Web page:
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Them Crows

Little known facts. When a crow steps into Starbucks, he orders caw-fee. Albino crows are normally called “caw-casions.” This one is even local—crows are known to gather excitedly for a certain Presidential contest: the Iowa caw-cus. One more and then I’ll quit. Why do crows exist? ‘Caws.

They’re everywhere and they’re immensely social. They’re among the most intelligent of birds--of creatures, for that matter. But their infernal song is as bad as a sinus headache. They’re annoyingly familial. Sometimes older brothers and sisters help mom and dad with the little ones—I’m not lying.

Fact is, what lots of us know, when crows gather, as they can, sometimes hundreds of them, they crank up the volume to a level of a dozen garage bands, and, don’t forget, leave a horrific mess. The Bible says God responds to young ravens when they call, and that’s a good thing because when they start their infernal cawing in our trees, I’d just a soon shoot them.

They’ll eat anything—bugs, vermin, roadkill, anywhere, any shape, any time. They hang out at dumpsters behind fast food restaurants. They’re underpaid garbage-men—and women (you can’t tell boys from girls, by the way).

Native people have stories about them, dozens of stories because ravens and their little crow cousins have personalities akin to a red fox. Crows are tricksters. How about this? It’s said that a crow cut up a salmon for bait, then invited Grizzly to go fishing with him. When he took out the bait, the bear asked what it was. Crow told him he’d sliced up his own testicle, so Grizzly did the same—and died. Right then, Crow didn’t need to go fishing.

A researcher discovered that crows actually invite others to their road kill feasts, right nice of ‘em. Maybe that’s why people consider them intelligent: they’ve moved well beyond survival of the fittest. They don’t buy Darwin and they can actually be quite nice. They mate for life and stay close to their families, sometimes for years. If it wouldn’t be for that disgusting diet, we might be tempted to think of them as good neighbors, in every way. And then, maybe they are anyway.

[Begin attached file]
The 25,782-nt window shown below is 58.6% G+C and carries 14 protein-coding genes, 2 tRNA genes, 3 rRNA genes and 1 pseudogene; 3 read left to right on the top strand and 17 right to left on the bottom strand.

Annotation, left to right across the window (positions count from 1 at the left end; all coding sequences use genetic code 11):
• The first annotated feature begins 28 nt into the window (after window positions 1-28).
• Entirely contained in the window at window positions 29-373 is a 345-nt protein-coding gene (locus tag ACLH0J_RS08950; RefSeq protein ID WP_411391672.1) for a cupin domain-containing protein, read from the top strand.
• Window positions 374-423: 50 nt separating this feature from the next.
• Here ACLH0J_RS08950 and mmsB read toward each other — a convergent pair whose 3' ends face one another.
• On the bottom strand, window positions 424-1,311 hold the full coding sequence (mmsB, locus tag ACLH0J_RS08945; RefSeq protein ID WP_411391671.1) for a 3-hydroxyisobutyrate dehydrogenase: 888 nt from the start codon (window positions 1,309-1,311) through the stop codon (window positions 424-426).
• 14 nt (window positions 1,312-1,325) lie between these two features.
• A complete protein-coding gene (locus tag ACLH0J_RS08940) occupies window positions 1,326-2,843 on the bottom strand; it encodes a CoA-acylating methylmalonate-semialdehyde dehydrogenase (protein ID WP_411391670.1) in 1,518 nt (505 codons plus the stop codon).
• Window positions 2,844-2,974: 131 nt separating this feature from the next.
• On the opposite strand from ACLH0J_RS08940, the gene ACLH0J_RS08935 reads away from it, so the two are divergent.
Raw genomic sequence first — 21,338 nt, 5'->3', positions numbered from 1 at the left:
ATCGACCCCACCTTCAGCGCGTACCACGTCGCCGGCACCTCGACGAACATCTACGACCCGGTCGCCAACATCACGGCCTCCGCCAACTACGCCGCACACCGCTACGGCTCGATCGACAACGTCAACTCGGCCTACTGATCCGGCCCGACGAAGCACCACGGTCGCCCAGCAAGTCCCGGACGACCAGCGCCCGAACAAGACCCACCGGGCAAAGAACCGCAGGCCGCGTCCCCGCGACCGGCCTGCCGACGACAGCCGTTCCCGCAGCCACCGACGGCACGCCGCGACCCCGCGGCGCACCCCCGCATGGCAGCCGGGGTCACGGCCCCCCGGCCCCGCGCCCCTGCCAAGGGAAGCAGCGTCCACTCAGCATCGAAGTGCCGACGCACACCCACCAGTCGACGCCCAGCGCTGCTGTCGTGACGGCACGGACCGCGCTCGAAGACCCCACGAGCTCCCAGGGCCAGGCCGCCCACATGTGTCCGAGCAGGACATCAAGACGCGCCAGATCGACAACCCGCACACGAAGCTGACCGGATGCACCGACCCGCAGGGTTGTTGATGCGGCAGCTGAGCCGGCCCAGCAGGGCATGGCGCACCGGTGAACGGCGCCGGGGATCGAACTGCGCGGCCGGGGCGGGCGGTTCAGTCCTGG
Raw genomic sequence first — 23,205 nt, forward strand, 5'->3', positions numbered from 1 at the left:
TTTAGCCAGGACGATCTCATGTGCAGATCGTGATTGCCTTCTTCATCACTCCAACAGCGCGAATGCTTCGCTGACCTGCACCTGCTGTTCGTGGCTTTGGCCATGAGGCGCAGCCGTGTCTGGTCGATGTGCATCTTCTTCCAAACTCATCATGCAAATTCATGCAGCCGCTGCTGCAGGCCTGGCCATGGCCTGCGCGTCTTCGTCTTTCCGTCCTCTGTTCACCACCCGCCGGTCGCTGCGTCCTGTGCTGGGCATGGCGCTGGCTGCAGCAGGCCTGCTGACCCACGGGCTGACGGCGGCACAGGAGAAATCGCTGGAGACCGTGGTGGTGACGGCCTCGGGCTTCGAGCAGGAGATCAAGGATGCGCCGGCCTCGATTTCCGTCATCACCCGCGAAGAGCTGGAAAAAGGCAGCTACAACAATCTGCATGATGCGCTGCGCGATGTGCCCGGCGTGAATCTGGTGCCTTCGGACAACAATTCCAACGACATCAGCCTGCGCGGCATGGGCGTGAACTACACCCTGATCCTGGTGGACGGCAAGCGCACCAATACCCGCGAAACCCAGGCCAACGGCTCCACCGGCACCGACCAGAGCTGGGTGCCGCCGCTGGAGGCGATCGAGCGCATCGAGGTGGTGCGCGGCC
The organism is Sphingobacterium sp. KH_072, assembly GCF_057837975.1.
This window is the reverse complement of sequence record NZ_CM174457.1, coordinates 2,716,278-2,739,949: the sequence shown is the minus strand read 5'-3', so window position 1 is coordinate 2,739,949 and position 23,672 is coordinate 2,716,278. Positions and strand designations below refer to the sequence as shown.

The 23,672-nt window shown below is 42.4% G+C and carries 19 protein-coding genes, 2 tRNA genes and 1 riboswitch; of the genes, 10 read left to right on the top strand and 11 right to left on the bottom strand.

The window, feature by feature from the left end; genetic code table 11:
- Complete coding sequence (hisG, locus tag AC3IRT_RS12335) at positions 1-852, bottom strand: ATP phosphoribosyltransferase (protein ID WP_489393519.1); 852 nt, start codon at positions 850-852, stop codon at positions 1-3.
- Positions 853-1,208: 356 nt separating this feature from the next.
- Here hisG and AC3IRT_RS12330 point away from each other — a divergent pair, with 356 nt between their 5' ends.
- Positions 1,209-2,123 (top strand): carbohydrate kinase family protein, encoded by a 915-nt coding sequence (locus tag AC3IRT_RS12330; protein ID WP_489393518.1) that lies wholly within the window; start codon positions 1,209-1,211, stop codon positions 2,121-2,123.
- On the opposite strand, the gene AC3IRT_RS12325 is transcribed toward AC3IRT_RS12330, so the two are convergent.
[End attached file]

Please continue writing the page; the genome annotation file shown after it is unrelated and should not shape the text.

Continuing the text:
The mountain men in A. B. Gurthrie’s The Big Sky have their beaver pelts strapped down on the canoe they’re taking down river to St. Louis, when they get to spinning yarns. An old codger name of Mefford tells Boon that crows are “the thieven-est bastards this side of hell.” He says he and a sidekick once buried some beautiful beaver pelts to keep the varmints off until they’d circle back to pick ‘em up.

“Afterward,” he says, we scared a bunch of buffalo across the place and rode away sayin’ there wasn’t a nose or eye in man or brute as could tell there was beaver underneath. “By my goodness,” he says, in more colorful language, “them crows did! Warn’t a hair left come spring.”

For the 1988 Minnesota State Centennial, the town of Belgrade, Minnesota, created a huge black crow on a thirty-foot branch atop a cement pedestal,. That crow is 18 feet tall. I’d love to know where the city council was meeting the night the idea for that sculpture passed—what roadhouse tap. It’s not particularly beautiful or moving. Just a huge crow.

Crows don’t need a blessing. They manage. They often clean up just off the highway, but you never see a dead one. Too darn smart. They thrive. Come early winter most evenings they come into town in droves, hundreds of them, then sit in trees and yak about how the day went.

Amazing. All I know is that somebody in Belgrade, Minnesota, must love crows.

So should the rest of us maybe, but you know what they say, “for some, it just don’t come easy.”

Dr. Jim Schaap doesn’t know what on earth happens to his time these days, even though he should have plenty of it, retired as he is (from teaching literature and writing at Dordt College, Sioux Center, IA). If he’s not at a keyboard, most mornings he’s out on Siouxland’s country roads, running down stories that make him smile or leave him in awe. He is the author of several novels and a host of short stories and essays. His most recent publications include Up the Hill: Folk Tales from the Grave (stories), and Reading Mother Teresa (meditations). He lives with his wife Barbara in Alton, Iowa.
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